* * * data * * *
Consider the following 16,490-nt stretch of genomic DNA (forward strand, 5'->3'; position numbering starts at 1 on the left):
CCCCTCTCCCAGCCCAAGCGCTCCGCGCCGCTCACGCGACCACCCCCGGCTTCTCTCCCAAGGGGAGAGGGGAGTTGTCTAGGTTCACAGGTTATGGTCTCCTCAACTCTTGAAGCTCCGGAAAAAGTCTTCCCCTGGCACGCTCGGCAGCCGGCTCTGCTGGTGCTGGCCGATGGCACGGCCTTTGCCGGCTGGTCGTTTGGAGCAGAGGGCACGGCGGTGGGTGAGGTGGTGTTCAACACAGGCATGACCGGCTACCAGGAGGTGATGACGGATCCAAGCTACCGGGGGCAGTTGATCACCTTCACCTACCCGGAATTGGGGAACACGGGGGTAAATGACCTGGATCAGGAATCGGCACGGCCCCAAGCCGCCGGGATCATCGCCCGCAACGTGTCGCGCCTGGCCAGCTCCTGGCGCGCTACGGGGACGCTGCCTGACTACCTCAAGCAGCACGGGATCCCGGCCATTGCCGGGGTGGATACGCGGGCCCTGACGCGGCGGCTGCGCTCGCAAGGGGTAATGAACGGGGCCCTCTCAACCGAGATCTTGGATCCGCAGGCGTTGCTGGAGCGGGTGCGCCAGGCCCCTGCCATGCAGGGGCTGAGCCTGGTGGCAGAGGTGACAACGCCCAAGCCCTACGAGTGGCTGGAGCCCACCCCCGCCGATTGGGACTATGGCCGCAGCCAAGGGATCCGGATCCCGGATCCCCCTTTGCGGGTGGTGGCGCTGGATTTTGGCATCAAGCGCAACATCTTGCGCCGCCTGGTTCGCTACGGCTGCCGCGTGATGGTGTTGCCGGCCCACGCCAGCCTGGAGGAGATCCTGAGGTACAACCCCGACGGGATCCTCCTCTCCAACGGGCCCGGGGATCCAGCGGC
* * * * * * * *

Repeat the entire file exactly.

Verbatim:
Consider the following 16,490-nt stretch of genomic DNA (forward strand, 5'->3'; position numbering starts at 1 on the left):
CCCCTCTCCCAGCCCAAGCGCTCCGCGCCGCTCACGCGACCACCCCCGGCTTCTCTCCCAAGGGGAGAGGGGAGTTGTCTAGGTTCACAGGTTATGGTCTCCTCAACTCTTGAAGCTCCGGAAAAAGTCTTCCCCTGGCACGCTCGGCAGCCGGCTCTGCTGGTGCTGGCCGATGGCACGGCCTTTGCCGGCTGGTCGTTTGGAGCAGAGGGCACGGCGGTGGGTGAGGTGGTGTTCAACACAGGCATGACCGGCTACCAGGAGGTGATGACGGATCCAAGCTACCGGGGGCAGTTGATCACCTTCACCTACCCGGAATTGGGGAACACGGGGGTAAATGACCTGGATCAGGAATCGGCACGGCCCCAAGCCGCCGGGATCATCGCCCGCAACGTGTCGCGCCTGGCCAGCTCCTGGCGCGCTACGGGGACGCTGCCTGACTACCTCAAGCAGCACGGGATCCCGGCCATTGCCGGGGTGGATACGCGGGCCCTGACGCGGCGGCTGCGCTCGCAAGGGGTAATGAACGGGGCCCTCTCAACCGAGATCTTGGATCCGCAGGCGTTGCTGGAGCGGGTGCGCCAGGCCCCTGCCATGCAGGGGCTGAGCCTGGTGGCAGAGGTGACAACGCCCAAGCCCTACGAGTGGCTGGAGCCCACCCCCGCCGATTGGGACTATGGCCGCAGCCAAGGGATCCGGATCCCGGATCCCCCTTTGCGGGTGGTGGCGCTGGATTTTGGCATCAAGCGCAACATCTTGCGCCGCCTGGTTCGCTACGGCTGCCGCGTGATGGTGTTGCCGGCCCACGCCAGCCTGGAGGAGATCCTGAGGTACAACCCCGACGGGATCCTCCTCTCCAACGGGCCCGGGGATCCAGCGGC